The Farnborough Airshow this summer saw the launch of the UK’s new Combat Air Strategy and the unveiling of a model of a brand-new, next-generation fighter concept – the Tempest. In the current issue of AFM, long-time military aerospace commentator Jon Lake investigates the Future Combat Air System (FCAS) and examines the design of the new fighter, a potential successor to the Royal Air Force’s Typhoon.
It should be emphasised that this manned/optionally manned platform is just one element of the overall FCAS, which will be a ‘system of systems’. It will act as a ‘force multiplier’, operating with a range of unmanned systems and other assets across the air, land, sea, space and cyber domains.
Although Farnborough saw the first public appearance of the ‘selected’ manned FCAS configuration, another full-scale mock-up had been exhibited (to invited guests only) in a marquee at the Royal International Air Tattoo at RAF Fairford, Gloucestershire, the weekend before the Farnborough announcement.
Moreover, the models and illustrations represent just one of a range of concepts explored by Team Tempest. Charles Woodburn, the chief executive of BAE Systems, described the model as being representative only of a “direction of travel”, while Gavin Williamson called it “a glimpse into what the future could look like”.
Only ten days before Farnborough, during briefings to trade journalists, BAE Systems showed a PowerPoint slide illustrating a ‘spread’ of four quite different vehicles from its concept study. These ranged from a relatively small, single-engined lightweight fighter, optimised to operate in the air policing role in lower-threat situations, to a larger machine intended for highly contested environments. The latter, conceded Michael Christie, BAE Systems’ strategy director for air, was “something that looks a little bit like something from Star Wars!”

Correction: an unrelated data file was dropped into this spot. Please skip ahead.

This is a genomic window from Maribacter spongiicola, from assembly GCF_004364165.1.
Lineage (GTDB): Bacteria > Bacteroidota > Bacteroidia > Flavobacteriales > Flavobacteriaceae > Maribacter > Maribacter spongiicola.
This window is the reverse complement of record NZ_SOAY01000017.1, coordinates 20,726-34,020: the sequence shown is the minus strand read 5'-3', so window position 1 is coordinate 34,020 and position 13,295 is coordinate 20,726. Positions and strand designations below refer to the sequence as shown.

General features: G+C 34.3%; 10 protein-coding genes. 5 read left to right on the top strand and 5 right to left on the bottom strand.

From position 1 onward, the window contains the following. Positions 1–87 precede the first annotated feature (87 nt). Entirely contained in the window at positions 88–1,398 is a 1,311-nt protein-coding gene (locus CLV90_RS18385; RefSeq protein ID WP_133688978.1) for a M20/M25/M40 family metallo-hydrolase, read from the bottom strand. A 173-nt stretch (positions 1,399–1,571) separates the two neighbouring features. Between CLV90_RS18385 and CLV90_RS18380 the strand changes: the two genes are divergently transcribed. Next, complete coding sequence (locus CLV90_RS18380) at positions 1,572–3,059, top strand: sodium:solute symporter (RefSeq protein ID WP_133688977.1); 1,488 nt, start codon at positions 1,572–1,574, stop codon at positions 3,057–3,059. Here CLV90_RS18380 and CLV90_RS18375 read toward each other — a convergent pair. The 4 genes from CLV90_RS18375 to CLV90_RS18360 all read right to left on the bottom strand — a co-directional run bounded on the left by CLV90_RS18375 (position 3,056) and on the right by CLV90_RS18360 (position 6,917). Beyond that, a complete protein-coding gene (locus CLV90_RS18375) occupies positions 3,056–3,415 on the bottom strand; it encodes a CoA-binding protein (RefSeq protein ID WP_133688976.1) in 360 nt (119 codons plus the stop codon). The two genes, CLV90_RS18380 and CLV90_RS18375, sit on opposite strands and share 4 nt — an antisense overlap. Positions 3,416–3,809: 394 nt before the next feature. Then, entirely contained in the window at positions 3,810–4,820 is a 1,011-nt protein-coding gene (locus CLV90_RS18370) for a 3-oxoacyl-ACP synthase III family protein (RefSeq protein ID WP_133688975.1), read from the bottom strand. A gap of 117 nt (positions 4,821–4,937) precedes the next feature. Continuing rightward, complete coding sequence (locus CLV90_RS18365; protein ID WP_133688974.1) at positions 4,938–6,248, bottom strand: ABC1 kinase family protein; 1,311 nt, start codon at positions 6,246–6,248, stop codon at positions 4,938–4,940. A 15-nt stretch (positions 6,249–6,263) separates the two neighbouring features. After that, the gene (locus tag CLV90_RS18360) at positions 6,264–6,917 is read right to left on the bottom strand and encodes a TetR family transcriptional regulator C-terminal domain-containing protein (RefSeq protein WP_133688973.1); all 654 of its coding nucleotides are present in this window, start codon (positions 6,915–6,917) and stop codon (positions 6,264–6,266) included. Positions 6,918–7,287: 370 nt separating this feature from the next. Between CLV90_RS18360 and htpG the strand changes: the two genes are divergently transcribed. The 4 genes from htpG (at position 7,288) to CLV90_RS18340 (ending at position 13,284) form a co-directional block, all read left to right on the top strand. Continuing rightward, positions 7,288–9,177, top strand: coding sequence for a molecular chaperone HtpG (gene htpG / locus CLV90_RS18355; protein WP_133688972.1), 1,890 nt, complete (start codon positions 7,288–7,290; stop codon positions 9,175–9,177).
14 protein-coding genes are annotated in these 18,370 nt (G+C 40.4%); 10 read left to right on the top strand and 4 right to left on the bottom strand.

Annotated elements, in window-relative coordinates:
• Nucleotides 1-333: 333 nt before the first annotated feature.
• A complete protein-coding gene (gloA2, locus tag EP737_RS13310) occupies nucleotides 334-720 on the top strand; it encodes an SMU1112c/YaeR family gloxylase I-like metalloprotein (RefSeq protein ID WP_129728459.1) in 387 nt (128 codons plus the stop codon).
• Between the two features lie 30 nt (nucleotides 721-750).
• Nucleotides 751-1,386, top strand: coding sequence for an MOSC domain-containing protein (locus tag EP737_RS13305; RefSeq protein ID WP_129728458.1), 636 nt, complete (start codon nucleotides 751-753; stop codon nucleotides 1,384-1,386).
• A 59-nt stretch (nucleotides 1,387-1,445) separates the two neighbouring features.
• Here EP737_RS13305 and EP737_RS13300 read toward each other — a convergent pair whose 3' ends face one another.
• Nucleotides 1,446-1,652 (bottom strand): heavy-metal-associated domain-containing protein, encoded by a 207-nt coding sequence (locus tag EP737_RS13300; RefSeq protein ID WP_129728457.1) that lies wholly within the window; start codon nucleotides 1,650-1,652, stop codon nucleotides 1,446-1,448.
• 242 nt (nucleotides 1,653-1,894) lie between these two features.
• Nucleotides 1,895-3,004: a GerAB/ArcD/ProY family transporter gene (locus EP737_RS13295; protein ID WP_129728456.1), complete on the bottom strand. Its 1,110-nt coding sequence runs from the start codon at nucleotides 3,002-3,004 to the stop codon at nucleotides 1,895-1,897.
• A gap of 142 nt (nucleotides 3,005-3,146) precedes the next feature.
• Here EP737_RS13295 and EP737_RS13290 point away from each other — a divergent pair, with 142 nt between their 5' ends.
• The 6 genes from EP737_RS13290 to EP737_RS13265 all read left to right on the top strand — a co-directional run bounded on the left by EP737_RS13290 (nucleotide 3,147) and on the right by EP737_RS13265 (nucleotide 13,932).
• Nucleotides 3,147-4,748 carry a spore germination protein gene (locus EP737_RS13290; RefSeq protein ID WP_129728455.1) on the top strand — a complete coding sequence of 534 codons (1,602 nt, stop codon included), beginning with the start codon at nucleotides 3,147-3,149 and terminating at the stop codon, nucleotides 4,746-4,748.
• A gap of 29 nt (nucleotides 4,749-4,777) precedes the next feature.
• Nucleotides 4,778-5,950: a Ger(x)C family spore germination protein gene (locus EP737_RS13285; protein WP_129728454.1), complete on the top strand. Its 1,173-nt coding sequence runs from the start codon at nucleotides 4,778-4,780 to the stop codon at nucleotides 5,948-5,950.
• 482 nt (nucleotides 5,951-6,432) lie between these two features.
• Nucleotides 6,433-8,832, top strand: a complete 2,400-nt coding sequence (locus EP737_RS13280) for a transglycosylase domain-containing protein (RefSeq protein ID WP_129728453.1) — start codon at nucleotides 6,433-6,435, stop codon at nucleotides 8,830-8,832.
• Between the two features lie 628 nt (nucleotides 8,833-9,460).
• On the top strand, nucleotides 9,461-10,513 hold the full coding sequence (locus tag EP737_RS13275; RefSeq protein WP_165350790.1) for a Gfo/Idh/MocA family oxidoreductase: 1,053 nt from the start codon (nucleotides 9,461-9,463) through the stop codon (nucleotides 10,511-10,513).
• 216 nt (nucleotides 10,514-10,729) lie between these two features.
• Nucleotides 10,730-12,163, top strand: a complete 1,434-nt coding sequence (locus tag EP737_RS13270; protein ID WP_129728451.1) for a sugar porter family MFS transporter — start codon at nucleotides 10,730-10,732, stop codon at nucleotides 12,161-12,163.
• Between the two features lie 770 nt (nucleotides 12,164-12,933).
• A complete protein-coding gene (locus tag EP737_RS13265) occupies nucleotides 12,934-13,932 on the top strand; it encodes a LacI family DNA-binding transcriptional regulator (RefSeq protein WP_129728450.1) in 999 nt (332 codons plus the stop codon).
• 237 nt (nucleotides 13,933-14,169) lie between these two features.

The spread of vehicles also included an aircraft that looked like a scaled-up F-35 with longer-span wings and an air defence-optimised machine reminiscent of the YF-23.
The configuration highlighted at Farnborough was a large, twin-engined aircraft bearing some resemblance to the BAE Systems Replica – an LO (stealthy) design study which fed into the UK’s Future Offensive Air System (FOAS) programme. A full-scale radar cross-section model was built and tested, demonstrating the UK’s LO design and manufacturing capabilities and perhaps serving as an ‘entry ticket’ to the development phase of the US F-35 Joint Strike Fighter (JSF) programme.
The Tempest mock-up shared some design features with other LO aircraft, including a planform reminiscent of the F-117A, with a sawtooth trailing edge (as used on the F-117A and B-2A), trapezoidal twin tails like those of the YF-23 and intakes similar to the F-35’s.
The aircraft is relatively large (closer to the F-22 than to the F-35), its size driven by the requirement for a large internal payload bay to accommodate weapons, sensors or additional fuel while still having sufficient performance and agility to survive the most challenging combat environments.
It’s been clear for some time that any FCAS manned/optionally manned platform would be larger than the F-35, which is perceived as being too small, too short-ranged and with an inadequate internal payload for future requirements.